A quick Cumberland séjour for Maker Feed Co. and beef wellington

Andrew Coppolino
A quick Cumberland séjour for Maker Feed Co. and beef wellington
Chef Michel Gaumond, owner of Maker Feed Co. explains that his menu changes regularly, but the beef Wellington is always a hit. (Photo : Michel Gaumond)

A self-described “military brat,” Michel Gaumond says he “found food” as a kid going to school in Germany, recounting a single instant where that appreciation was forged.

“During a school field trip, I had some bread with Westphalian ham and Gruyere baked right into it,” he says.

“I bought a loaf with money my parents had given me for the trip and finished the whole thing on the bus home. How could something be so delicious?”

The chef and owner of Maker Feed Co. (MFCo.) located in Cumberland, would also tell his sister that one day he wanted a house that had a room full of pickles and cured meats.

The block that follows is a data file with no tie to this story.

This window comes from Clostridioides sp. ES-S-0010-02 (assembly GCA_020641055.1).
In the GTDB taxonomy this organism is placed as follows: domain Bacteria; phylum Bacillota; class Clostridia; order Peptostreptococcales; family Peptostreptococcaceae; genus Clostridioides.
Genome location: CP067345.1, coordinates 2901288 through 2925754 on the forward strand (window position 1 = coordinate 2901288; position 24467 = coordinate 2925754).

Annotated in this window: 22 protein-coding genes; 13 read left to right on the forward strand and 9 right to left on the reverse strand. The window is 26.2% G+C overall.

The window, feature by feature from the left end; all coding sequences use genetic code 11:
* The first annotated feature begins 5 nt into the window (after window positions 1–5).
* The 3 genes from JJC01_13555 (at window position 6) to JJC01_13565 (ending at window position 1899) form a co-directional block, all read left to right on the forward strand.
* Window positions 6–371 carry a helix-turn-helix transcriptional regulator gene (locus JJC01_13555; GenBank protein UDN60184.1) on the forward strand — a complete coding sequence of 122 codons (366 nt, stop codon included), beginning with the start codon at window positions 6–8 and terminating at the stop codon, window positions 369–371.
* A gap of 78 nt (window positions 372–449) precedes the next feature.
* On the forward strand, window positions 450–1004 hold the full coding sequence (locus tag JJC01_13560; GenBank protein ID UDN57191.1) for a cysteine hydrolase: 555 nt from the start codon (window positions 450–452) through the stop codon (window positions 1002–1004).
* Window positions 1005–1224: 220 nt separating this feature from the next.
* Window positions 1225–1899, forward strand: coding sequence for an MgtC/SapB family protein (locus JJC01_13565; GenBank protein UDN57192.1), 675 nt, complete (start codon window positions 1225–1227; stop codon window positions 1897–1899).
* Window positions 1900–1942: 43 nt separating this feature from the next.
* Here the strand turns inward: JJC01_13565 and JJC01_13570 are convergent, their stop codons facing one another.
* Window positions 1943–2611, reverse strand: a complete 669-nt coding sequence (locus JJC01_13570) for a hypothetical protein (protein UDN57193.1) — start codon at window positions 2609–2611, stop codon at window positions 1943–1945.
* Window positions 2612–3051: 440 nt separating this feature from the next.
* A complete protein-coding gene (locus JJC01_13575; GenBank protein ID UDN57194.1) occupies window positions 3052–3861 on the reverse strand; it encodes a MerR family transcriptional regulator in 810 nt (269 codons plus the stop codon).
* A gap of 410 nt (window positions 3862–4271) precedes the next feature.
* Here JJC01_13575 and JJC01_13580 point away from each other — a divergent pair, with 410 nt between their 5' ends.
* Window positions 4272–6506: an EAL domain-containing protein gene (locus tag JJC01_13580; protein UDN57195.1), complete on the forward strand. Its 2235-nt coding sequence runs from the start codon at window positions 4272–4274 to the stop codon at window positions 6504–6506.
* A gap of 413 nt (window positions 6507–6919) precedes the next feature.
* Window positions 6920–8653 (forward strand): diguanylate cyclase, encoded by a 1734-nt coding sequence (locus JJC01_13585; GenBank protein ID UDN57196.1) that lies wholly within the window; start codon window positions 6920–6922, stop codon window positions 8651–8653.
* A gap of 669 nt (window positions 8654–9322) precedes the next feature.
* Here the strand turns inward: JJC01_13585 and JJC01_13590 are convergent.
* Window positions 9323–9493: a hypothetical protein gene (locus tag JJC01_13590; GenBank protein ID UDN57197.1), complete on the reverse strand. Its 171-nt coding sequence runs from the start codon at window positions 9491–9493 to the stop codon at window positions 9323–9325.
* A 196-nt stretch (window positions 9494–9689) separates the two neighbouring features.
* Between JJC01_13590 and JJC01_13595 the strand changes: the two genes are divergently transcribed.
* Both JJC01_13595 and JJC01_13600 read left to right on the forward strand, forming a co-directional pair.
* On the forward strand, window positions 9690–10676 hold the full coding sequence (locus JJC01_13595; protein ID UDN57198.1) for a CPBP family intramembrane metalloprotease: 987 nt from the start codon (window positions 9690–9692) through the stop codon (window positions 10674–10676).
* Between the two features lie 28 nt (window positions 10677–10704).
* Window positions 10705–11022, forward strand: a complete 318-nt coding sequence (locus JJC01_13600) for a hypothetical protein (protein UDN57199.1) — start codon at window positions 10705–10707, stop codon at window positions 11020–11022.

“And now I have a restaurant that does that.”

After a year of culinary school, Gaumond left the formal learning environment and returned to the hurly-burly of professional cooking.

“I was learning way more on the line at restaurants,” he says. “The cooks may have been characters, but they took their craft seriously. And I love the camaraderie.”

In parsing his restaurant’s name – Maker Feed Co. – Gaumond describes a straightforward connection between the cooks, the producers and farmers, butchers and fishmongers (the “makers”) and the people they feed (his customers).

His business partner has a network of farmers that the kitchen draws on and keeps the menu as local and as responsibly produced as possible; “farm-to-table” restaurants are no longer de rigeur: they are today commonplace at a certain echelon of dining and that’s the approach here.

With its eclectic décor inside, the old building was originally an apothecary’s store and personal residence – “there are lots of stories about the property,” says Gaumond – and has been a couple of restaurants before he opened MFCo. during the business roller coaster of the pandemic in 2020.